[Transcribed from The National Gazetteer of Great Britain and Ireland 1868]
by Colin Hinson ©2013
"ROYSTON, a parish, post and market town, chiefly in the hundred of Odsey, county Herts, but partly in the hundred of Armingford, county Cambridge, 18 miles north-east of Hertford, and 38 from London by road, or 45 by the Hitchin and Cambridge section of the Great Eastern railway, on which it is a station. It is situated at the intersection of the Icknield Way and the Ermine Street, under the Downs, in a bleak open country. It is a polling and petty sessions town, and was formed into a separate parish about 1540. Its present name is derived from Roisia de Vere, Countess of Norfolk, by whom a cross was set up, and near to which an Austin priory was founded in Henry II.'s time by Eustace-de-Mere, which led to the erection of houses, and the place acquired the appellation of Royse's Town, or Royston." (There is more of this description).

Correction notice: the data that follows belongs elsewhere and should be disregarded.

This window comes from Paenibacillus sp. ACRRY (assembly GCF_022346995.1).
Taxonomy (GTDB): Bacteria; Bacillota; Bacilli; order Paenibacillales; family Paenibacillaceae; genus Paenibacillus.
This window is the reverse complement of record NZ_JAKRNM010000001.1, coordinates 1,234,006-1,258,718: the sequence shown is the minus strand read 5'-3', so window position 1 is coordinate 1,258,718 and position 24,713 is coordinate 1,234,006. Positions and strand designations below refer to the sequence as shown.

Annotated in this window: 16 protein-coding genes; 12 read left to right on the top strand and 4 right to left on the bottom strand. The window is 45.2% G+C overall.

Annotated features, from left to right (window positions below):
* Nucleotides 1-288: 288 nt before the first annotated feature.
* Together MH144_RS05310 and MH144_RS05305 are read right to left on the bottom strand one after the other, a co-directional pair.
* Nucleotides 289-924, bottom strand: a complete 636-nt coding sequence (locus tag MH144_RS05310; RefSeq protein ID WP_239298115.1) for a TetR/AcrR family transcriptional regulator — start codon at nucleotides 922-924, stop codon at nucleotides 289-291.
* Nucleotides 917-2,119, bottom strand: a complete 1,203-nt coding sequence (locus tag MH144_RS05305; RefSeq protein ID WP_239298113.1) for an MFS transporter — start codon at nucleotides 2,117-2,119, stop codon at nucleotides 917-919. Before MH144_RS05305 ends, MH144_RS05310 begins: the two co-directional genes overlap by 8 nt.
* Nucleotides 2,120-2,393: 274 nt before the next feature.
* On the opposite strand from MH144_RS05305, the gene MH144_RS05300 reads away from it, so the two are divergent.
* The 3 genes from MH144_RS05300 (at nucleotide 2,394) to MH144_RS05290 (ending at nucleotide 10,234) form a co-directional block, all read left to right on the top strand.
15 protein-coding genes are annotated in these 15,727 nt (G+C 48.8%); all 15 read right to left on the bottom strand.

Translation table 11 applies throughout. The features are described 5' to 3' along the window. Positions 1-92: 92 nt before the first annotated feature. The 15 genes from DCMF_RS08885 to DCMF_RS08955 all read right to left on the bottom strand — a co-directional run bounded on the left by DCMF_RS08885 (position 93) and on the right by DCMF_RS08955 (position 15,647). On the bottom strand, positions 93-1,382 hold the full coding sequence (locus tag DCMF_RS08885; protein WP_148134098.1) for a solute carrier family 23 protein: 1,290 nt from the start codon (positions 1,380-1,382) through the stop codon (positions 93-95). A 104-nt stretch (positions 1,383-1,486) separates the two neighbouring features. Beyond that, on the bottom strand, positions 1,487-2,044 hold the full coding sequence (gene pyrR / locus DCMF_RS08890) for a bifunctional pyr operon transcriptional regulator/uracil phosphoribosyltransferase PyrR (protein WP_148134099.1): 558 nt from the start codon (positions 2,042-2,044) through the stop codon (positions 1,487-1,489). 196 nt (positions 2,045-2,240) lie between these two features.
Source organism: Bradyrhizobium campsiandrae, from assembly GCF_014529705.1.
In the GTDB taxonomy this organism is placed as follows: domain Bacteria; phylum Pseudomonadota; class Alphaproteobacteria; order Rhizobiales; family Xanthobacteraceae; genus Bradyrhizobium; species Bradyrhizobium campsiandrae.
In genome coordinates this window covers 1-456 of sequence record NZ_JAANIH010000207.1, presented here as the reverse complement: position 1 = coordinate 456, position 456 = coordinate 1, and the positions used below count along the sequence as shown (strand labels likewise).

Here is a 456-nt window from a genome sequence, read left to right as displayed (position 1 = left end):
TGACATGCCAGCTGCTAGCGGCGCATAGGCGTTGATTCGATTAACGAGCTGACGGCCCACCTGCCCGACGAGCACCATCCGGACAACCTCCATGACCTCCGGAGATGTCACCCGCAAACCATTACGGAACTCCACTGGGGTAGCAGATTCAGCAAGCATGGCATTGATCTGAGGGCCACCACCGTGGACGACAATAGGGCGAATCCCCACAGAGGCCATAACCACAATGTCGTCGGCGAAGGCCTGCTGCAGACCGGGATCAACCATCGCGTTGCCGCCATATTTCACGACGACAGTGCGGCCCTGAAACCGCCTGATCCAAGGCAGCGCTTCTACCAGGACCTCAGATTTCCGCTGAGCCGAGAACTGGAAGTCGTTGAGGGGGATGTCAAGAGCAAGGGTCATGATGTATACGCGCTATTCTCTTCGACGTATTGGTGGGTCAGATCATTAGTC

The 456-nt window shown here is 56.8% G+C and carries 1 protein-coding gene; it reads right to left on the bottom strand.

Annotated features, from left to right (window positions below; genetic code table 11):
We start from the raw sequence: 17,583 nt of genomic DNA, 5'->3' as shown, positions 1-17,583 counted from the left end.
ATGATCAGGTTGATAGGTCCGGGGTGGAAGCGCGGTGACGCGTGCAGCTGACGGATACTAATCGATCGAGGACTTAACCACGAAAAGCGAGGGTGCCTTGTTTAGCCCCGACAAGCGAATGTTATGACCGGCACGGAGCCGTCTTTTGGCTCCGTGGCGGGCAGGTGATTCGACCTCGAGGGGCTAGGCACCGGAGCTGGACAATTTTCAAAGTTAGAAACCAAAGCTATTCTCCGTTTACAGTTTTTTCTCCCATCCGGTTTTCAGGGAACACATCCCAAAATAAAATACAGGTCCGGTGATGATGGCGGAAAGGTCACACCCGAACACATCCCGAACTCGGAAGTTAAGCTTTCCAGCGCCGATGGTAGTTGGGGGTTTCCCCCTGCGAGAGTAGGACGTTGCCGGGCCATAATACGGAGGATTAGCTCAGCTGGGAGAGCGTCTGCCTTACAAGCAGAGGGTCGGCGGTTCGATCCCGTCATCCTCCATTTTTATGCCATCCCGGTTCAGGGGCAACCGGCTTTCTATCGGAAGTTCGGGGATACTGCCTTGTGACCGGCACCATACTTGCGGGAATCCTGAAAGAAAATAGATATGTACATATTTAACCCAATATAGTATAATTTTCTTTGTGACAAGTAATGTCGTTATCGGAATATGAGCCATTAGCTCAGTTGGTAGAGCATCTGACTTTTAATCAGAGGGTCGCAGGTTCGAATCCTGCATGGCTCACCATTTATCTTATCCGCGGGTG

[Transcribed and edited information from The National Gazetteer of Great Britain and Ireland - 1868]